Cover: Randomized Clinical Trial of an Emergency Department Observation Syncope Protocol Versus Routine Inpatient Admission

Randomized Clinical Trial of an Emergency Department Observation Syncope Protocol Versus Routine Inpatient Admission

Published in: Annals of Emergency Medicine, v. 64, no. 2, Aug. 2014, p. 167-175

Posted on Aug 1, 2014

by Benjamin C. Sun, Heather McCreath, Li-Jung Liang, Stephen Bohan, Christopher Baugh, Luna Ragsdale, Sean O. Henderson, Carol A. M. Clark, Aveh Bastani, Emmett B. Keeler, et al.

STUDY OBJECTIVE: Older adults are frequently hospitalized from the emergency department (ED) after an episode of unexplained syncope. Current admission patterns are costly, with little evidence of benefit. We hypothesize that an ED observation syncope protocol will reduce resource use without adversely affecting patient-oriented outcomes. METHODS: This randomized trial at 5 EDs compared an ED observation syncope protocol to inpatient admission for intermediate-risk adults (≥50 years) presenting with syncope or near syncope. Primary outcomes included inpatient admission rate and length of stay. Secondary outcomes included 30-day and 6-month serious outcomes after hospital discharge, index and 30-day hospital costs, 30-day quality-of-life scores, and 30-day patient satisfaction. RESULTS: Study staff randomized 124 patients. Observation resulted in a lower inpatient admission rate (15% versus 92%; 95% confidence interval [CI] difference −88% to −66%) and shorter hospital length of stay (29 versus 47 hours; 95% CI difference −28 to −8). Serious outcome rates after hospital discharge were similar for observation versus admission at 30 days (3% versus 0%; 95% CI difference −1% to 8%) and 6 months (8% versus 10%; 95% CI difference −13% to 9%). Index hospital costs in the observation group were $629 (95% CI difference −$1,376 to −$56) lower than in the admission group. There were no differences in 30-day quality-of-life scores or in patient satisfaction. CONCLUSION: An ED observation syncope protocol reduced the primary outcomes of admission rate and hospital length of stay. Analyses of secondary outcomes suggest reduction in index hospital costs, with no difference in safety events, quality of life, or patient satisfaction. Our findings suggest that an ED observation syncope protocol can be replicated and safely reduce resource use.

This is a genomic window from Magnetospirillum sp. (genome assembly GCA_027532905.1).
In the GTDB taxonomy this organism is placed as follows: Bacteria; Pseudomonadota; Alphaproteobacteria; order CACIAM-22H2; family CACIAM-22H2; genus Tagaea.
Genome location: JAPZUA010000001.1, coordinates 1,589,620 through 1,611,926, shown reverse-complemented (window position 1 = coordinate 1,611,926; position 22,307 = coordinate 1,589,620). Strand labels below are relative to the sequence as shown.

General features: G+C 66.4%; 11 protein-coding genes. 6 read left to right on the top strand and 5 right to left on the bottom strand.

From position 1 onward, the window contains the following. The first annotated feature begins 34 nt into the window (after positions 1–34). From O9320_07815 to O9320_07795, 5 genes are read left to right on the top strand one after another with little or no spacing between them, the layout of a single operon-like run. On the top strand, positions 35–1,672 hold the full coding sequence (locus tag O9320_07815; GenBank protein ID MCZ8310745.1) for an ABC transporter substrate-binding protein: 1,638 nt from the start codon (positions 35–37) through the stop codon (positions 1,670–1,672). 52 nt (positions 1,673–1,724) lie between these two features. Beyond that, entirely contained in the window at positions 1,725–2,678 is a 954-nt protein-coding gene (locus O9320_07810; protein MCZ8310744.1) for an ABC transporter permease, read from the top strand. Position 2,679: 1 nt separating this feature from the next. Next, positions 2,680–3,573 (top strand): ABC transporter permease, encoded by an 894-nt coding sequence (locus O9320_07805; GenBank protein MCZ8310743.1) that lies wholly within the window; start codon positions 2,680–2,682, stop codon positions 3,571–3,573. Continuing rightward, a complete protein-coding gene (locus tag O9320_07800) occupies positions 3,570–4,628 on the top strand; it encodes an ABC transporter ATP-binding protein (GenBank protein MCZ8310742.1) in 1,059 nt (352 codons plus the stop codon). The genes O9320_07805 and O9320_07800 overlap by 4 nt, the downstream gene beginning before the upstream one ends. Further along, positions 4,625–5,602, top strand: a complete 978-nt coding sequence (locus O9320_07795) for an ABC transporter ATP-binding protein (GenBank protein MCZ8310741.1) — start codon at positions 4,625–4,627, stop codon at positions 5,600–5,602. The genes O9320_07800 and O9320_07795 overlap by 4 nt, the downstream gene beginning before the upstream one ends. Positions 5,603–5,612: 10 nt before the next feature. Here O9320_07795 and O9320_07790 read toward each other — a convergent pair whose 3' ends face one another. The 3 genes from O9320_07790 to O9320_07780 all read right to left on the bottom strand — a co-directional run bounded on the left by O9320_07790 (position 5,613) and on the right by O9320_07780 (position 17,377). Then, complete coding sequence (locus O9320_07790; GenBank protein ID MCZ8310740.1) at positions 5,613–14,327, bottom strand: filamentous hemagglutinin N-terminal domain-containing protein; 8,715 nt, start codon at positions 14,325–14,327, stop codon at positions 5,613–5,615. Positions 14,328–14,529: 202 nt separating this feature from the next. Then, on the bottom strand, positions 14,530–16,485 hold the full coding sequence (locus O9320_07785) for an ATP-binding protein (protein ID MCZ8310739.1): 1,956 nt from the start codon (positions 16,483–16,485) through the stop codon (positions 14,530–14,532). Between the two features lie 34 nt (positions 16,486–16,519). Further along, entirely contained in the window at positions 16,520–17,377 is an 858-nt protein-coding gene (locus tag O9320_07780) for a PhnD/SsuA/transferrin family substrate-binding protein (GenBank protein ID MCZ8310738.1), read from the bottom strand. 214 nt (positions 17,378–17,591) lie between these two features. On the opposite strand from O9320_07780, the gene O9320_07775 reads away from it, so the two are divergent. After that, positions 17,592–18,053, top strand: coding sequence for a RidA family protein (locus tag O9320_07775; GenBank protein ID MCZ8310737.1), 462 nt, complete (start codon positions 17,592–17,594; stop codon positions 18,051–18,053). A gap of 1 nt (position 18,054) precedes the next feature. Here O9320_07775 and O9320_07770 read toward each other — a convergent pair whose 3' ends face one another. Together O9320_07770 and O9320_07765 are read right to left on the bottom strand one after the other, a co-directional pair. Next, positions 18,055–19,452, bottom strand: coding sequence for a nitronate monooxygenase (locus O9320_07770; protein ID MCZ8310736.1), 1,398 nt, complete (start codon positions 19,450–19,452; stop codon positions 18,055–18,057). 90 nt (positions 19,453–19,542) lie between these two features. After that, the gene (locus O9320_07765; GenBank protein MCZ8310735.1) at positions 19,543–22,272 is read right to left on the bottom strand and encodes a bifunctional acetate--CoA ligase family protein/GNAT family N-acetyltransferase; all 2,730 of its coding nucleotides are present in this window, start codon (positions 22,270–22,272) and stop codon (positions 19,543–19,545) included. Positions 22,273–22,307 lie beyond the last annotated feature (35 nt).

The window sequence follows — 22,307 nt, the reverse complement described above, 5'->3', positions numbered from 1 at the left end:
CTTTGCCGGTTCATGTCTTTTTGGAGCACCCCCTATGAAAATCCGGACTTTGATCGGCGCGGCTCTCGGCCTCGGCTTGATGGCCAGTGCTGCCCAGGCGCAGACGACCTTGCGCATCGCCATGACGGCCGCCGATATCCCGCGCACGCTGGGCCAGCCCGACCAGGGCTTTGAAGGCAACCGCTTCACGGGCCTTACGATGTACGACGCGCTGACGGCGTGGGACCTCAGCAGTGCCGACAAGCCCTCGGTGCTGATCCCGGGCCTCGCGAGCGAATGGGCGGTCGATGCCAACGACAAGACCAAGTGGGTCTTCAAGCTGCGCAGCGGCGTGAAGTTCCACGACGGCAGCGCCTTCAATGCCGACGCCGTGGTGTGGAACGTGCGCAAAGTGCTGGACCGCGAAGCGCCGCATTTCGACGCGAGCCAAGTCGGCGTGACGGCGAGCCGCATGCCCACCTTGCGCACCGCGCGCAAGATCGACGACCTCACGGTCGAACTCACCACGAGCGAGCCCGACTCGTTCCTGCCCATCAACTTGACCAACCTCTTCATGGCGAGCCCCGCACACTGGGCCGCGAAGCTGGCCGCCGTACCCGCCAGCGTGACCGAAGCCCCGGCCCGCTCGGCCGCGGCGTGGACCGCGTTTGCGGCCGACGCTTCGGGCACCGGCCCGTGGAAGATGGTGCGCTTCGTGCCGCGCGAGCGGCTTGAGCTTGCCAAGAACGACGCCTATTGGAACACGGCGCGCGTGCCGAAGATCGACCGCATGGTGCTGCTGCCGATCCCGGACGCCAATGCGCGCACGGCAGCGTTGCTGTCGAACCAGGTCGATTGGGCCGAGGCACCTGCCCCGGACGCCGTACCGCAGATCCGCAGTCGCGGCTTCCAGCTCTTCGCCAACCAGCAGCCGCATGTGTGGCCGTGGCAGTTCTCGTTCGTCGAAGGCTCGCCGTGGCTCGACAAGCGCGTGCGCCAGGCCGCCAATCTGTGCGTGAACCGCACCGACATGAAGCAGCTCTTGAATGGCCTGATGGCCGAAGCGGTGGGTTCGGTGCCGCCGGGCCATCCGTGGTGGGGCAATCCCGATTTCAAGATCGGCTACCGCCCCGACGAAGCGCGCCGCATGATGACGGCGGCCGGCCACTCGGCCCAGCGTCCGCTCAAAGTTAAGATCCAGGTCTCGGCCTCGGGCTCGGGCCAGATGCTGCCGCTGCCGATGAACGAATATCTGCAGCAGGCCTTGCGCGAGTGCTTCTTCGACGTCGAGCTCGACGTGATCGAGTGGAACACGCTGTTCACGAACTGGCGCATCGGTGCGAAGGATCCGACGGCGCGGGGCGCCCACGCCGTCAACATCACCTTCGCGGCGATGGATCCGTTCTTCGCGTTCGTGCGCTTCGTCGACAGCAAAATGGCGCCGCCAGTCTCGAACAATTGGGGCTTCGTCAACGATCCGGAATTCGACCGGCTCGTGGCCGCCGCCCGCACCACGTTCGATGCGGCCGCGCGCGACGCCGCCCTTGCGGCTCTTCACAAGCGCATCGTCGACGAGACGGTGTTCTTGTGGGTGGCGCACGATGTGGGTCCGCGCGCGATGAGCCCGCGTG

This report is part of the RAND external publication series. Many RAND studies are published in peer-reviewed scholarly journals, as chapters in commercial books, or as documents published by other organizations.

RAND is a nonprofit institution that helps improve policy and decisionmaking through research and analysis. RAND's publications do not necessarily reflect the opinions of its research clients and sponsors.